The grains struggled to start the week with harvest pressure and favorable weather forecasts causing most of the selling pressure. Corn harvest is advancing (although slower than expected) as is soybean harvest. So far, early yield reports have been better than expected. That is not to say there aren’t areas that are reporting poor yields, just that most areas are seeing yields better than they were expecting.
The Sept. 28 U.S. Department of Agriculture Crop Progress report was neutral to negative to the grains. The report was neutral corn due to slower harvest progress than expected but negative soybeans due to better than expected crop ratings.
Corn conditions remained unchanged at 61% good to excellent, as expected. Most of the major producing states saw conditions change by only 1% except for Illinois which was down 2% and Ohio which improved by 4%. The surprise in corn was harvest progress. As of Sept. 30, only 15% of the nation’s corn was harvested versus expectations of 20%. Corn harvest is right in line with the long-term average pace.
For soybeans, crop rating improved 1% to 64% good to excellent. This was a surprise to the market, as most were looking for soybeans rating to remain unchanged. And like corn, most of the major soybean producing states saw conditions on either side of 1% with Nebraska dropping 5% and Ohio improving by 2%. Soybeans are 20% harvested, 2% ahead of expectations and 5% ahead of average.
Weather added to the selling pressure as the U.S. forecasts for corn and soybeans are negative. But what is negative for corn and soybeans is friendly wheat. U.S. weather forecasts are calling for cold but dry conditions in the short term, followed by warmer drier air. The forecast will help advance corn and soybean harvest but will hinder the emergence of newly planted winter wheat.
The Black Sea region is extremely dry, and planting is slow, but rain is in the forecast for next week to 10 days. Brazil is in the same boat as conditions are extremely dry in much of the country which is not affecting planting as of yet. Rain is in the forecast for later next week. Brazil’s first crop of corn is 32% planted versus 21% average.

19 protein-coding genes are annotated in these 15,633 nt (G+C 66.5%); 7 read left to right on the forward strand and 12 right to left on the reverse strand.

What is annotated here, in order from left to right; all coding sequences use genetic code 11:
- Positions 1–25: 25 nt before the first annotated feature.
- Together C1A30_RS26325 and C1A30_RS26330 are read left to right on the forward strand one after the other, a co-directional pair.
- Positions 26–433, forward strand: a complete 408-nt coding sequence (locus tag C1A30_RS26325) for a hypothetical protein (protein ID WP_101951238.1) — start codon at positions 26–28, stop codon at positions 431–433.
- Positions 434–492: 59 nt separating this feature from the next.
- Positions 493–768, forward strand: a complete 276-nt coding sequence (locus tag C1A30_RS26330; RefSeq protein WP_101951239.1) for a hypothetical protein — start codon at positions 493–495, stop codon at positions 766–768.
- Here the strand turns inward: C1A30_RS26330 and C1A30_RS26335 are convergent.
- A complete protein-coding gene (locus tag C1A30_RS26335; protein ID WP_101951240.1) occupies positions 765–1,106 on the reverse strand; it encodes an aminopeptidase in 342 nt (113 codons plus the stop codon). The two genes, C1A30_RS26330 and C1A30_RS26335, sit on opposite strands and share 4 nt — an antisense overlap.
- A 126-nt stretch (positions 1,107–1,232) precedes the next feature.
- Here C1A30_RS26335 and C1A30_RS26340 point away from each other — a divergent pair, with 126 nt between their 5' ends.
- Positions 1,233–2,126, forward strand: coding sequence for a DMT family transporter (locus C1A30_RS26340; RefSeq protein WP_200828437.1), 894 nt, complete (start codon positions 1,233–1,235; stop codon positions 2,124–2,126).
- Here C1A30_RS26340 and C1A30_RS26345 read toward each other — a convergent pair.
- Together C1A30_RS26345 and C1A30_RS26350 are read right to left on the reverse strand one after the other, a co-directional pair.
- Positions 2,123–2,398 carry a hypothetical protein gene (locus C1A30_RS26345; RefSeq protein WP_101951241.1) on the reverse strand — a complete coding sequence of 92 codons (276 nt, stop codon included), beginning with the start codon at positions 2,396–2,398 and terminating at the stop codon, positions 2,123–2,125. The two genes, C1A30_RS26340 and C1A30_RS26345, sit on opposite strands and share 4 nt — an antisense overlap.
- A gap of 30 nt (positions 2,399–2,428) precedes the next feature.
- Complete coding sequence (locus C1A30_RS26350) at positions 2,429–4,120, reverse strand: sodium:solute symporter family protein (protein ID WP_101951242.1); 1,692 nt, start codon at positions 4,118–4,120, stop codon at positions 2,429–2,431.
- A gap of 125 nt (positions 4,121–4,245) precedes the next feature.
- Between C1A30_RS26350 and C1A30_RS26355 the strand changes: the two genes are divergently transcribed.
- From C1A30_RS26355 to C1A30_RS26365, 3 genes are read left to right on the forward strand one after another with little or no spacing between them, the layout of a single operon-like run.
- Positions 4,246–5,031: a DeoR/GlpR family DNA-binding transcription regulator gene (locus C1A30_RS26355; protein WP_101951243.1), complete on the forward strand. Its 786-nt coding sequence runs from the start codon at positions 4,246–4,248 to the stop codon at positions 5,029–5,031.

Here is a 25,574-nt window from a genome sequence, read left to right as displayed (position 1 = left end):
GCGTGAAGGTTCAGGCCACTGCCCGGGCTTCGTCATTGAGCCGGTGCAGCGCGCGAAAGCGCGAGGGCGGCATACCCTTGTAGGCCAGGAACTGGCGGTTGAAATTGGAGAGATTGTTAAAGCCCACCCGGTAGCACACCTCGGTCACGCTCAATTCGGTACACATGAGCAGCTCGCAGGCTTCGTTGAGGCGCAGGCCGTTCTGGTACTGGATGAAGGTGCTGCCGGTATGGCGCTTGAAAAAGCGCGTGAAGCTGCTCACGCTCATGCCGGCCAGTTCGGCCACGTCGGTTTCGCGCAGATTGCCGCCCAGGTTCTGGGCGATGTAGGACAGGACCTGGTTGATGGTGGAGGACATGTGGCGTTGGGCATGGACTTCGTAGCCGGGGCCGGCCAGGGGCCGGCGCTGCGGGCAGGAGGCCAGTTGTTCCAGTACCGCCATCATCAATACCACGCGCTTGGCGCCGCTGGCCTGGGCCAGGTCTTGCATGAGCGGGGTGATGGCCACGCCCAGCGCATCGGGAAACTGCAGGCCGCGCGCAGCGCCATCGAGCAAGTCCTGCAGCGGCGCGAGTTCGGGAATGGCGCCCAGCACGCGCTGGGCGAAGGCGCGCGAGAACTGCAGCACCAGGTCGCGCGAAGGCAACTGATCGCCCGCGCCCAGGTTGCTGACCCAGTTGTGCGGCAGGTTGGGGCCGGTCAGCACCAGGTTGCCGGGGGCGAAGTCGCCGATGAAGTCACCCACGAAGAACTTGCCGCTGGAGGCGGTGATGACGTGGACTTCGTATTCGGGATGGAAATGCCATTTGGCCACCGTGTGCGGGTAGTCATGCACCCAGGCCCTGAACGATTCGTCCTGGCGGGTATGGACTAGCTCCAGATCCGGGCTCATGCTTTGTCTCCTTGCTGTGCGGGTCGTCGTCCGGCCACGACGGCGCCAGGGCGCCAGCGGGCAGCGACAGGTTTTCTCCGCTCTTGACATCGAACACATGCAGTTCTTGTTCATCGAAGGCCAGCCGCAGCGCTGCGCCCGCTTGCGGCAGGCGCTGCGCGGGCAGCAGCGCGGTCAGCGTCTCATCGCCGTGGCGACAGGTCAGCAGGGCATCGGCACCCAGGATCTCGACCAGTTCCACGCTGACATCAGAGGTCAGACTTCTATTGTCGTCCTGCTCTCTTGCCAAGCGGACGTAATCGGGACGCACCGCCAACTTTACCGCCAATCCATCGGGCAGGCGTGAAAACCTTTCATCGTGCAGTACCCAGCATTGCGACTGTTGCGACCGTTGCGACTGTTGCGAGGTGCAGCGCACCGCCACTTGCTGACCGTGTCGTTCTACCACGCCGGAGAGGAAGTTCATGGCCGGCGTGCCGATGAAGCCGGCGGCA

Exports have tried to overshadow the negative weather forecasts, but with little luck. This past week, the reported export sales included the following: For corn, Japan bought 111,000 metric tons and an unknown destination bought 207,000 metric tons; for soybeans: 218,000 metric tons went to an unknown destination, 100,000 metric tons went to Mexico, 215,000 metric tons went to an unknown destination, and 120,000 metric tons went to Egypt. To date, China has bought 10 million metric tons of U.S. corn versus 60,000 metric tons last year and 20.6 million metric tons of U.S. soybeans versus 3.6 million metric tons last year.
After 17 weeks into the marketing year, wheat shipments were at 35% of USDA’s expectations versus 32% last year while wheat’s export sales pace is at 53% of USDA projections versus 49% last year. With 35 weeks left in wheat’s export marketing year, shipments need to average 18.2 million bushels and sales need to average 13.2 million bushels to make USDA’s projection of 975 million bushels.
After four weeks into the marketing year, corn shipments were at 5% of USDA’s expectations versus 3% last year while sales are at 42% of USDA’s projection versus 22% last year. With 48 weeks left in corn’s export marketing year, shipments need to average 46.2 million bushels and sales need to average 28.2 million bushels to make USDA’s projection of 2.325 billion bushels.
After four weeks into the marketing year, soybean shipments were at 8% of USDA’s expectations versus 7% last year while sales are at 66% of USDA projections versus 31% last year. With 48 weeks left in soybean’s export marketing year, shipments need to average 40.6 million bushels and sales need to average 15.1 million bushels to make USDA’s projection of 2.125 billion bushels.
But the early week sloppiness changed to all-out buying on Sept. 30 once USDA released its September Quarterly Grains Stocks report and Small Grains Summary estimate.